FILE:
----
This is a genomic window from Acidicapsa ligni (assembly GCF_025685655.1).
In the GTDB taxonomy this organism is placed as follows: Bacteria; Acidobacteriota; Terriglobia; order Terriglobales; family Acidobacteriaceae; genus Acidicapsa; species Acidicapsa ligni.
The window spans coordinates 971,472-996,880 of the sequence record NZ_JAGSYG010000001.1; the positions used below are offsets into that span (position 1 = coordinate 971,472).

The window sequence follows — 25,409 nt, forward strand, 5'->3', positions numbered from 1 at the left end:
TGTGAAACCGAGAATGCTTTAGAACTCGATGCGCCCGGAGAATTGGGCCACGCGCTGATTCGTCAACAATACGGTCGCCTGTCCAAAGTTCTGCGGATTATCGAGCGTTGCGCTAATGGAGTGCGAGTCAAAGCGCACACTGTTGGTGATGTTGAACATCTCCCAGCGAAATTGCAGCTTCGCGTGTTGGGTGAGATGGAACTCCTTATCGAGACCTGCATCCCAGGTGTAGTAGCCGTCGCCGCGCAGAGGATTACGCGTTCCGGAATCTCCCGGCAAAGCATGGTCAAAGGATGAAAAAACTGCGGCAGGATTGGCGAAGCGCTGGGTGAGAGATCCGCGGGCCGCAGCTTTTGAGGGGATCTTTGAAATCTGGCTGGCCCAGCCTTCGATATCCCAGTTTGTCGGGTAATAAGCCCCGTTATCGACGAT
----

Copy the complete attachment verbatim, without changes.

This is a genomic window from Acidicapsa ligni (assembly GCF_025685655.1).
In the GTDB taxonomy this organism is placed as follows: Bacteria; Acidobacteriota; Terriglobia; order Terriglobales; family Acidobacteriaceae; genus Acidicapsa; species Acidicapsa ligni.
The window spans coordinates 971,472-996,880 of the sequence record NZ_JAGSYG010000001.1; the positions used below are offsets into that span (position 1 = coordinate 971,472).

The window sequence follows — 25,409 nt, forward strand, 5'->3', positions numbered from 1 at the left end:
TGTGAAACCGAGAATGCTTTAGAACTCGATGCGCCCGGAGAATTGGGCCACGCGCTGATTCGTCAACAATACGGTCGCCTGTCCAAAGTTCTGCGGATTATCGAGCGTTGCGCTAATGGAGTGCGAGTCAAAGCGCACACTGTTGGTGATGTTGAACATCTCCCAGCGAAATTGCAGCTTCGCGTGTTGGGTGAGATGGAACTCCTTATCGAGACCTGCATCCCAGGTGTAGTAGCCGTCGCCGCGCAGAGGATTACGCGTTCCGGAATCTCCCGGCAAAGCATGGTCAAAGGATGAAAAAACTGCGGCAGGATTGGCGAAGCGCTGGGTGAGAGATCCGCGGGCCGCAGCTTTTGAGGGGATCTTTGAAATCTGGCTGGCCCAGCCTTCGATATCCCAGTTTGTCGGGTAATAAGCCCCGTTATCGACGAT